Inside Road finished on Hatteras,
new ramp started on Ocracoke
By IRENE NOLAN
National Park Service has just announced that the new Inside Road,
which connects Ramps 44 and 49 in Frisco, has been completed and that
construction has started on Ramp 63, about three miles south of the
ferry docks on Ocracoke.
The projects are all part of the infrastructure initiatives that the
Park Service expedited to provide more access to the Cape Hatteras
National Seashore, especially for off-road vehicles, as mandated by
legislation passed by Congress in December 2014.
The Inside Road runs four miles behind the dunes and will allow
off-road vehicles to travel between Ramps 44 in Buxton to Ramp 49 at
the NPS Campground in Frisco without having to return to Highway
12. Part of the area between Cape Point and the South Beach in
Frisco is a vehicle-free area (VFA), which now prohibits travel between
Buxton and Frisco. Now ORVs can bypass the VFA by traveling the Inside
Road. Vehicles can also use the Inside Road to bypass areas on
the South Beach ORV route that are closed for resource protection.
The Park Service also added another ramp, Ramp 48, just one mile to the
east of Ramp 49, to allow more access to the Frisco beach, especially
when areas are closed for turtle nest hatching.
The Inside Road project and Ramp 48 were funded with ORV permit fees and constructed by seashore maintenance staff members.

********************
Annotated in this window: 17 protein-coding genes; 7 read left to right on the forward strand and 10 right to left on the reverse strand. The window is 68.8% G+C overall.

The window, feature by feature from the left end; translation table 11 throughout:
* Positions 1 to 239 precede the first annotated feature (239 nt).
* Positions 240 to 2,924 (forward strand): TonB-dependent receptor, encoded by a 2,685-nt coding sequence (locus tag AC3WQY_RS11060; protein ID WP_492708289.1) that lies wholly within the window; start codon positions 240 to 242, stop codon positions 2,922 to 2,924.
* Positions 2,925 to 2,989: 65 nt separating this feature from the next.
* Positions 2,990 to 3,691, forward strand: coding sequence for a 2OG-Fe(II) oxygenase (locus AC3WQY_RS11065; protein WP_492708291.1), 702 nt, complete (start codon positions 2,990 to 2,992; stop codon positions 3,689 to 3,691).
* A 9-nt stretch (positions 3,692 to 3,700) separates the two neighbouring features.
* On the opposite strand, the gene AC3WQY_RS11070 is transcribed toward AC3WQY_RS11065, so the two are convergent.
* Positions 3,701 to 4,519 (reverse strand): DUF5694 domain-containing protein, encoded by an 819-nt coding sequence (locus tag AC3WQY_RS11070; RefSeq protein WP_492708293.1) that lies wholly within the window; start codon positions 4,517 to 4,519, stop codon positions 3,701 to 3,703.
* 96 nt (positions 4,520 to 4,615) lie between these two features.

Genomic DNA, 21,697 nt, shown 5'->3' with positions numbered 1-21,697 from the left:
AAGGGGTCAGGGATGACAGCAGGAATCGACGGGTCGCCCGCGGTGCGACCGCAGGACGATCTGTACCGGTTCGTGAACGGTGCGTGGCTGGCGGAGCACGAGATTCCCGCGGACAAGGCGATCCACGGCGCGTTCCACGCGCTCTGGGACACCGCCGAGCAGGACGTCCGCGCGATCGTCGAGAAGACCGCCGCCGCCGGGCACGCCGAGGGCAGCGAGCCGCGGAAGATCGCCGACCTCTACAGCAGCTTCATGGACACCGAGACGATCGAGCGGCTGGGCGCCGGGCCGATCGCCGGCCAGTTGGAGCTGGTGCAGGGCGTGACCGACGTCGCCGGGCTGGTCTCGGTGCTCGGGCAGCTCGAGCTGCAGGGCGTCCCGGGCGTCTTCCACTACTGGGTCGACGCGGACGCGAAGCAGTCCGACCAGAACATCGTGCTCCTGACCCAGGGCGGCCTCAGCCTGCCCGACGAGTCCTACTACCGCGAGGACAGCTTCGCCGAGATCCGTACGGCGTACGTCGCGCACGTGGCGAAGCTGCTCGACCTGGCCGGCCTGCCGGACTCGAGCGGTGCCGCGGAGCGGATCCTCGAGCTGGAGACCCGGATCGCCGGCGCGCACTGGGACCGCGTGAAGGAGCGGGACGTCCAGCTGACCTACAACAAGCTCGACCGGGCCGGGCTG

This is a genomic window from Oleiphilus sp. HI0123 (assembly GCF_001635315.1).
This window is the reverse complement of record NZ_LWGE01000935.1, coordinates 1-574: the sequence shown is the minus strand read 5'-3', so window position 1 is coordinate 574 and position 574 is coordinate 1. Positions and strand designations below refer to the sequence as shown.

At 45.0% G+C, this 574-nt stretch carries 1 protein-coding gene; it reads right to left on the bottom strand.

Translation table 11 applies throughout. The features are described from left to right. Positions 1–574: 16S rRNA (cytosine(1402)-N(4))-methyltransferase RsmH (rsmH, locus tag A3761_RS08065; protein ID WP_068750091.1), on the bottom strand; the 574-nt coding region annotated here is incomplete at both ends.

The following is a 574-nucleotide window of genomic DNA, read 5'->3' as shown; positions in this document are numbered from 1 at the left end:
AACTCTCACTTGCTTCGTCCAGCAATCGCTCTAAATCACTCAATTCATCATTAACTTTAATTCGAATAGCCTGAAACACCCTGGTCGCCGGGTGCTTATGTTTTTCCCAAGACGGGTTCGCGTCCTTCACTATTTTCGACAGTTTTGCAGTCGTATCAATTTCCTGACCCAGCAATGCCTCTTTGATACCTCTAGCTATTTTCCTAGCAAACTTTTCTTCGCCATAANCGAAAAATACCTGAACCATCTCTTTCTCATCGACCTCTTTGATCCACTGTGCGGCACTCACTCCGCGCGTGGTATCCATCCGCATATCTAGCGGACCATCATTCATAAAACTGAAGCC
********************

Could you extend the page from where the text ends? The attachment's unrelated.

"Our staff did an amazing job finishing the Inside Road, which will
provide wonderful access between these popular beach destinations,"
noted seashore Superintendent David Hallac.
An ORV permit is needed for travel on the Inside Road.
The Park Service also announced last Friday that VRHabilis, LLC, of
Knoxville, Tenn., has begun the construction of the new Ramp 63 to
provide additional ORV access on the north end of Ocracoke Island. The
project is also funded with monies from ORV permits.
VRHabilis will construct the ramp by creating a gentle slope for ORV
traffic from Highway 12 to the beachfront, while maintaining a crest
height similar to the existing dune landscape. The grading project will
be followed by National Park Service employees surfacing the ramp with
a shell and clay mixture.
The ramp is expected to be open for public use by the end of spring.
For public safety, entry into the construction area is prohibited until
construction is complete.